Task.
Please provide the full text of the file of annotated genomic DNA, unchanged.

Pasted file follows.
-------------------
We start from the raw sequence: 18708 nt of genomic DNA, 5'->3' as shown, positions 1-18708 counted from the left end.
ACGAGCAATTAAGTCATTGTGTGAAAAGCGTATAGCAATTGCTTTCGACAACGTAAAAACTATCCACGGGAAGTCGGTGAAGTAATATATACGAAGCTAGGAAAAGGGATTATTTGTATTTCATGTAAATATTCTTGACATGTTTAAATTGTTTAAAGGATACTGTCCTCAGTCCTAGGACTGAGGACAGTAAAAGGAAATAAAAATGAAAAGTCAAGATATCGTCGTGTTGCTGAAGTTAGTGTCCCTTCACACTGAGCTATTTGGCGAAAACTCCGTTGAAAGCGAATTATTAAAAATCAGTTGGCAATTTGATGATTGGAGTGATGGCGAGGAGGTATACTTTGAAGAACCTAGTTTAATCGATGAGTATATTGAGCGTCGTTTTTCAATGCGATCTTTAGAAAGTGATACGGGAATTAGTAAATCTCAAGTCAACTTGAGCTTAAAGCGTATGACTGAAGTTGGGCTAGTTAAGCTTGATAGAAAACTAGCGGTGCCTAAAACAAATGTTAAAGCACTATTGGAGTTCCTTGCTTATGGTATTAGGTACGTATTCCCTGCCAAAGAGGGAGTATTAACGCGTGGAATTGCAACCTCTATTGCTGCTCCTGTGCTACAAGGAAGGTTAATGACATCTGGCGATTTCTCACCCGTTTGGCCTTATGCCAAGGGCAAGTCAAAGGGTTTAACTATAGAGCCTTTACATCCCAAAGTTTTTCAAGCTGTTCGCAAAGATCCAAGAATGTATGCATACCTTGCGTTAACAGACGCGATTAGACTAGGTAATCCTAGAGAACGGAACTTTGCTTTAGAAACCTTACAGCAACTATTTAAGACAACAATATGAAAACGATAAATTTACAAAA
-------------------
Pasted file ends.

We start from the raw sequence: 18708 nt of genomic DNA, 5'->3' as shown, positions 1-18708 counted from the left end.
ACGAGCAATTAAGTCATTGTGTGAAAAGCGTATAGCAATTGCTTTCGACAACGTAAAAACTATCCACGGGAAGTCGGTGAAGTAATATATACGAAGCTAGGAAAAGGGATTATTTGTATTTCATGTAAATATTCTTGACATGTTTAAATTGTTTAAAGGATACTGTCCTCAGTCCTAGGACTGAGGACAGTAAAAGGAAATAAAAATGAAAAGTCAAGATATCGTCGTGTTGCTGAAGTTAGTGTCCCTTCACACTGAGCTATTTGGCGAAAACTCCGTTGAAAGCGAATTATTAAAAATCAGTTGGCAATTTGATGATTGGAGTGATGGCGAGGAGGTATACTTTGAAGAACCTAGTTTAATCGATGAGTATATTGAGCGTCGTTTTTCAATGCGATCTTTAGAAAGTGATACGGGAATTAGTAAATCTCAAGTCAACTTGAGCTTAAAGCGTATGACTGAAGTTGGGCTAGTTAAGCTTGATAGAAAACTAGCGGTGCCTAAAACAAATGTTAAAGCACTATTGGAGTTCCTTGCTTATGGTATTAGGTACGTATTCCCTGCCAAAGAGGGAGTATTAACGCGTGGAATTGCAACCTCTATTGCTGCTCCTGTGCTACAAGGAAGGTTAATGACATCTGGCGATTTCTCACCCGTTTGGCCTTATGCCAAGGGCAAGTCAAAGGGTTTAACTATAGAGCCTTTACATCCCAAAGTTTTTCAAGCTGTTCGCAAAGATCCAAGAATGTATGCATACCTTGCGTTAACAGACGCGATTAGACTAGGTAATCCTAGAGAACGGAACTTTGCTTTAGAAACCTTACAGCAACTATTTAAGACAACAATATGAAAACGATAAATTTACAAAA